3. Next day, add 3 C cold cooked rice, 1 13-oz can pinepple tidbits, drained, 1 can mandarin oranges, 1½ C chopped celery.
4. Mix together 1 C mayonaise & 1 C Miracle Whip, then add to chicken mixture.
Sep 97: Start with a Bag of Wheat
Whole grains are the backbone of long-term food storage, and wheat is the most important grain to store. Modern research confirms the health benefits of whole grains, and that wheat is uniquely suited for human consumption -- not surprising, since the Lord declared, "Wheat for man." In addition to its health benefits, wheat will keep indefinitely when stored properly. So wheat is the logical starting point for long-term food storage.
If your family won't eat a dish if they can see the wheat, try these tricks:
Idea #1: Waffles and Pancakes.
Fix a large batch of batter that can double as waffles and pancakes; cook the waffles and freeze for quick heating in the toaster later. Then make pancake "batter bags" for quick, no-mess pancake breakfasts later.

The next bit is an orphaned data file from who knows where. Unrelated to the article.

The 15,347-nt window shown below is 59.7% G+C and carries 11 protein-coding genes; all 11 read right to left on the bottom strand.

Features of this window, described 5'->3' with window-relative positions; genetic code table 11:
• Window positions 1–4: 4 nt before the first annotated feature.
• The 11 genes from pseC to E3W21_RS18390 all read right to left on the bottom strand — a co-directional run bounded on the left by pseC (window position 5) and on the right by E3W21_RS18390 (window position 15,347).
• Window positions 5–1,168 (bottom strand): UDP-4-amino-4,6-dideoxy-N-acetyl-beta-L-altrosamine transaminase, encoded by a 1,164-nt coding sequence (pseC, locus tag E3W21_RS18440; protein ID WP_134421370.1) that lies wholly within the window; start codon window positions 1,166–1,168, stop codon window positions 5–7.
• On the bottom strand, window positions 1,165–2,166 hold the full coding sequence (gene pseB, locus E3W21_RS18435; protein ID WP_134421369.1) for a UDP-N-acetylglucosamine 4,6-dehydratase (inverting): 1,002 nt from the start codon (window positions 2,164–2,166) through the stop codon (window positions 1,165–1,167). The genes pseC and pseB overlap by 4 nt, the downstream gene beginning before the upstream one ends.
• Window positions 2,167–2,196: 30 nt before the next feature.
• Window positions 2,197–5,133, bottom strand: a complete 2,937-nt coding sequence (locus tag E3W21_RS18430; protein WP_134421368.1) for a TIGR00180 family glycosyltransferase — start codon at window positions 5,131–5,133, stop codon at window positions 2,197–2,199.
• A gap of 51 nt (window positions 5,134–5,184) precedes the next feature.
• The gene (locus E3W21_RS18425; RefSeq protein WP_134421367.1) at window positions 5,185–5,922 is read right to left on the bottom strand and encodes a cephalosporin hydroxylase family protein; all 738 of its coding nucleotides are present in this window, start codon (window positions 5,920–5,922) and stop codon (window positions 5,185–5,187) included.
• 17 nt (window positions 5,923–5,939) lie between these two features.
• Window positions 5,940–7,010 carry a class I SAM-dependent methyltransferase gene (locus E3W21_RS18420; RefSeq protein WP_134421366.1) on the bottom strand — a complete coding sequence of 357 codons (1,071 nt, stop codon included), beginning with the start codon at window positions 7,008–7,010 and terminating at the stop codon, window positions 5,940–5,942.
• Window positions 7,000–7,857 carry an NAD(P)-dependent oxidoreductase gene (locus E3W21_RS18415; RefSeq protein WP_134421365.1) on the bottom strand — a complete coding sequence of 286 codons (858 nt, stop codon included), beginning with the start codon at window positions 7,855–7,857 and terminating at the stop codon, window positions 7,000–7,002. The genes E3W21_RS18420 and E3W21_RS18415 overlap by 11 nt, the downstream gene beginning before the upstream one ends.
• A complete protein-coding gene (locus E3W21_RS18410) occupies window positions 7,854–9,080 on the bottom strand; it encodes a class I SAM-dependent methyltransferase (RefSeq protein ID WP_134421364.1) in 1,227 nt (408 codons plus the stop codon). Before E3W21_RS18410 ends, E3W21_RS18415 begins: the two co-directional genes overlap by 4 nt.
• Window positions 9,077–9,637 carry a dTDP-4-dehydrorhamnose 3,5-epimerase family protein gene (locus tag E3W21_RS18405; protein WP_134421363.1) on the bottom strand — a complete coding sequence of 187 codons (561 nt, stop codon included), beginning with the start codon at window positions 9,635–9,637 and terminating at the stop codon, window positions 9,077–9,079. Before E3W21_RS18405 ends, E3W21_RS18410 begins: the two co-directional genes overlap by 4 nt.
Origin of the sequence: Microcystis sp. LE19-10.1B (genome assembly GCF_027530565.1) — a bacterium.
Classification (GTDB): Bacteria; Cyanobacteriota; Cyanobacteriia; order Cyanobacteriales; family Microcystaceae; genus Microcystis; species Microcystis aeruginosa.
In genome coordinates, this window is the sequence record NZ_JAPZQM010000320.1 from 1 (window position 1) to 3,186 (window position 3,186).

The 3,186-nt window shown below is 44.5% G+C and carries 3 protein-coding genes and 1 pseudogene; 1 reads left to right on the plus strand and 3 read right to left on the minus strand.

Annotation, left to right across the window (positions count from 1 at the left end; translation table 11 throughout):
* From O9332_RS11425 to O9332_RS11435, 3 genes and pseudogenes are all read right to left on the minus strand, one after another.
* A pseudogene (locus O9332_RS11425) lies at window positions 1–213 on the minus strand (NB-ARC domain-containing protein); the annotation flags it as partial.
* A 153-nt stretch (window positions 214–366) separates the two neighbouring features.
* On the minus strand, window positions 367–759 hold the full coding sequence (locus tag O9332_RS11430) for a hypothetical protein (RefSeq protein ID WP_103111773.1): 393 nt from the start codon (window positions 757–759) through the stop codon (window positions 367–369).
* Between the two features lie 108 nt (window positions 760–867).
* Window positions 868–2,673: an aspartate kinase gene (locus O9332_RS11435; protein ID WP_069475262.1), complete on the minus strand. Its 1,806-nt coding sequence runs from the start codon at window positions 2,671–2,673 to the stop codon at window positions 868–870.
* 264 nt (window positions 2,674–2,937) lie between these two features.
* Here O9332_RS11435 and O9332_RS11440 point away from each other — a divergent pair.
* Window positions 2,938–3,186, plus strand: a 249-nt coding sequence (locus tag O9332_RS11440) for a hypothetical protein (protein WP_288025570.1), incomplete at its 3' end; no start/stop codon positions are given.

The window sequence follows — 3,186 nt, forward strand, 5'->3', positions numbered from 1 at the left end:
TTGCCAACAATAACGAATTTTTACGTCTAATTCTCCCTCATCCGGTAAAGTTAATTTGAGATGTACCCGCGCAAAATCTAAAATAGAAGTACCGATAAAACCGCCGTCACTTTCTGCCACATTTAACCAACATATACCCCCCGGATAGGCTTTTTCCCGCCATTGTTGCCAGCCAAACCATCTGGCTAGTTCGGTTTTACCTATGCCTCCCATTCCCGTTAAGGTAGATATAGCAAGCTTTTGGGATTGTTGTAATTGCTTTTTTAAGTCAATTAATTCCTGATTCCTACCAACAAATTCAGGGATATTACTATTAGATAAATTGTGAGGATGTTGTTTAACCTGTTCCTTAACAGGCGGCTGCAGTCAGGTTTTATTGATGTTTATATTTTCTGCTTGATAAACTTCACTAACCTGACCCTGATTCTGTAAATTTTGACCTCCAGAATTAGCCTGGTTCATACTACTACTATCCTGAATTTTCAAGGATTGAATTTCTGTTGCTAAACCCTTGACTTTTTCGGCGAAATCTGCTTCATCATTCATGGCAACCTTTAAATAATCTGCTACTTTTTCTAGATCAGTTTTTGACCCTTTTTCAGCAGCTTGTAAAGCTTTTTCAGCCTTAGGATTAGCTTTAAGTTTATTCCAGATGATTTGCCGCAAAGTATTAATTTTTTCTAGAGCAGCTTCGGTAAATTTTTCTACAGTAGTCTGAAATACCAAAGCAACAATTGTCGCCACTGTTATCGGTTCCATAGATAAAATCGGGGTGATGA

To cook waffles: Toast in toaster.
To use batter bags: When you're ready to cook the pancakes, thaw the batter bags in a sink of hot water or in the microwave on defrost (make sure the batter is completely thawed, with no lumps - takes 10-20 minutes). Open the bag and check the consistency, adding more flour or liquid if necessary. Then seal the bag again and clip a small corner off the bottom. You can now "pipe" the batter onto a hot grill for delicious, hot, whole-wheat pancakes.
In a very large mixing bowl, combine: